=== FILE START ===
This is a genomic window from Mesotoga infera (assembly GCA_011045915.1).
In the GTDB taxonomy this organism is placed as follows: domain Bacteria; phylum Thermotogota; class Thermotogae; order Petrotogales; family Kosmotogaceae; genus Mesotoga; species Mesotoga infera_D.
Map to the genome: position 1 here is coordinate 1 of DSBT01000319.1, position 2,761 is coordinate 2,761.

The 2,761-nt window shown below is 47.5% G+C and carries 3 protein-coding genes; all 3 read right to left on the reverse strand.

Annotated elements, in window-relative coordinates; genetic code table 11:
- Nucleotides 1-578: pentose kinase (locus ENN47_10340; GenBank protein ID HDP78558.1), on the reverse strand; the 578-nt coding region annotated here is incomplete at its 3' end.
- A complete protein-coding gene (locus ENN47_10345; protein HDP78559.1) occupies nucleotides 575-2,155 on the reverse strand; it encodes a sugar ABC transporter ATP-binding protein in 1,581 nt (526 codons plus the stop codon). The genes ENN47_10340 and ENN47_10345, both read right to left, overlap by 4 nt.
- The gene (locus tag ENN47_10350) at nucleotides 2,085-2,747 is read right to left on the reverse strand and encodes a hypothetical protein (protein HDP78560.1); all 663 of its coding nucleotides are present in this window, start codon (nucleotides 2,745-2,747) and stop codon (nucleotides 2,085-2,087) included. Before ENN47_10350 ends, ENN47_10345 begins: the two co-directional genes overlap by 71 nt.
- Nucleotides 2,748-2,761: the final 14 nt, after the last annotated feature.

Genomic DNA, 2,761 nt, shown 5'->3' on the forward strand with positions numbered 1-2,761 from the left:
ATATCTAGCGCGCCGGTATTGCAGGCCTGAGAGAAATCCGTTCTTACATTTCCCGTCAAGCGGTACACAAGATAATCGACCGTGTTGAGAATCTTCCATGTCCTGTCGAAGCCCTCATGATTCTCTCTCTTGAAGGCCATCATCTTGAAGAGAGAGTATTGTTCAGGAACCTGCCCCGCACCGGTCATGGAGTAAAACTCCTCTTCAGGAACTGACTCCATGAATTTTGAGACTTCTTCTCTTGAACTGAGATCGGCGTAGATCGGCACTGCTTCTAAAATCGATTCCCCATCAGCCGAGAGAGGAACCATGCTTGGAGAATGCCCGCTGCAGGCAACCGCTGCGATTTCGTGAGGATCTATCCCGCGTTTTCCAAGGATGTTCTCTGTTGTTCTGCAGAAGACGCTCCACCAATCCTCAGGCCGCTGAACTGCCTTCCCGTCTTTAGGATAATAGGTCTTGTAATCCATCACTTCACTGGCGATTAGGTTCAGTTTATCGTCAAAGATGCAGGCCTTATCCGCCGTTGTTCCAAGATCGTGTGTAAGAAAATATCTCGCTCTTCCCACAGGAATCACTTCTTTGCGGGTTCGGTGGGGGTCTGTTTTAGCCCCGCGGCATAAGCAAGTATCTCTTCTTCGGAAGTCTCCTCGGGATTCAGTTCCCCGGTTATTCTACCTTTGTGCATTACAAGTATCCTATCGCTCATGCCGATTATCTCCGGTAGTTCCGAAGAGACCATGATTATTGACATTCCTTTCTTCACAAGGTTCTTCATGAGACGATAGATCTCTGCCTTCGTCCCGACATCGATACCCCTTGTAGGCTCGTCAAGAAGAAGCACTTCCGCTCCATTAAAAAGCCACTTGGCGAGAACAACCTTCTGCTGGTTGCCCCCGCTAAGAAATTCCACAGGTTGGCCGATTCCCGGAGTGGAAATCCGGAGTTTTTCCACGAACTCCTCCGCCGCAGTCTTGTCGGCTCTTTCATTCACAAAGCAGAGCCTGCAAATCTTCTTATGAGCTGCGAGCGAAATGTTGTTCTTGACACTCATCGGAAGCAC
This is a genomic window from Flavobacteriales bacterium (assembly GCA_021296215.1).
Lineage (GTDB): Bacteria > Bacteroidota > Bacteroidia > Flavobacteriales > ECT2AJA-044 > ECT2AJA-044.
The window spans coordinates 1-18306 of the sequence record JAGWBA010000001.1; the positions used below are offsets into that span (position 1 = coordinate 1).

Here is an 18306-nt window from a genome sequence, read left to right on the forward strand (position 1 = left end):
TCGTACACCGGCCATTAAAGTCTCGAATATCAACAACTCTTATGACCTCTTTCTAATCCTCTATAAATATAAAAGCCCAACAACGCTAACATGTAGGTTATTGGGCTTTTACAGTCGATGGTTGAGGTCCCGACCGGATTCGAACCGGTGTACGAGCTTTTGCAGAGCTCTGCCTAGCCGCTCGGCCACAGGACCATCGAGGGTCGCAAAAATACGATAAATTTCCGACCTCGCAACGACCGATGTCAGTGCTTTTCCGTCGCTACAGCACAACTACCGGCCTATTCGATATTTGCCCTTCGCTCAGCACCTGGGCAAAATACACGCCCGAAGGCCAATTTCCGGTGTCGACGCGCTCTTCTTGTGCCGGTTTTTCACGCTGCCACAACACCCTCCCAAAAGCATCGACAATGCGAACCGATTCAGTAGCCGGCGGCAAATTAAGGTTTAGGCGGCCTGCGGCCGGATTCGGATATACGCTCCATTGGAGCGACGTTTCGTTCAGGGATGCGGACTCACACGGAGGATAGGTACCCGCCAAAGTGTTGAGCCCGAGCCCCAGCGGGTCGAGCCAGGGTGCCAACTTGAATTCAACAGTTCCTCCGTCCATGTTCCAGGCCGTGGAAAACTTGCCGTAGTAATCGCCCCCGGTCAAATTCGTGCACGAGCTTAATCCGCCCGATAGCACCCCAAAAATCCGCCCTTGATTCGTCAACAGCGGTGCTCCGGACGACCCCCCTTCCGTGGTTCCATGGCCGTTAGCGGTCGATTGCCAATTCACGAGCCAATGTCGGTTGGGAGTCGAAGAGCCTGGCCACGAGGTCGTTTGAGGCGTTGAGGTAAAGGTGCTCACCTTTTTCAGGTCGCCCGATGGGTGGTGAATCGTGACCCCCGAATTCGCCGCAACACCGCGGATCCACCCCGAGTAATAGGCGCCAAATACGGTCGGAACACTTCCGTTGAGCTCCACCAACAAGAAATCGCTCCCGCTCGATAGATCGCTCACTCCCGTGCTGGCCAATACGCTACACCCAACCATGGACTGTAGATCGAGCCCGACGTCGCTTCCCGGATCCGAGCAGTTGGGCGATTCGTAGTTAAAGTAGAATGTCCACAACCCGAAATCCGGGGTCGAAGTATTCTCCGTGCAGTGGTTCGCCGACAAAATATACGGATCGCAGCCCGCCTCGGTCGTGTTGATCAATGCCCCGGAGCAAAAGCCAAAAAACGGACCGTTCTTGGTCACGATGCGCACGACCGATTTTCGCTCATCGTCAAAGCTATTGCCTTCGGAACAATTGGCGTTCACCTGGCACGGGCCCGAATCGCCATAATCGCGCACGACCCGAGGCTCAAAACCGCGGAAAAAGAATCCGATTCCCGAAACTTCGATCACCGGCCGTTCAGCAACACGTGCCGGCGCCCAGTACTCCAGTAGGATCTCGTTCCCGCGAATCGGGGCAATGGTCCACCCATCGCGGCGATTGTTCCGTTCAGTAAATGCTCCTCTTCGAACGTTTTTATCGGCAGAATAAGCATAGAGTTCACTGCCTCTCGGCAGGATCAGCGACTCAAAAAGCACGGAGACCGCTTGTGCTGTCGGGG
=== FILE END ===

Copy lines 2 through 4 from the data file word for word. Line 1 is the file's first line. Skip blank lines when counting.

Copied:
In the GTDB taxonomy this organism is placed as follows: domain Bacteria; phylum Thermotogota; class Thermotogae; order Petrotogales; family Kosmotogaceae; genus Mesotoga; species Mesotoga infera_D.
Map to the genome: position 1 here is coordinate 1 of DSBT01000319.1, position 2,761 is coordinate 2,761.

The 2,761-nt window shown below is 47.5% G+C and carries 3 protein-coding genes; all 3 read right to left on the reverse strand.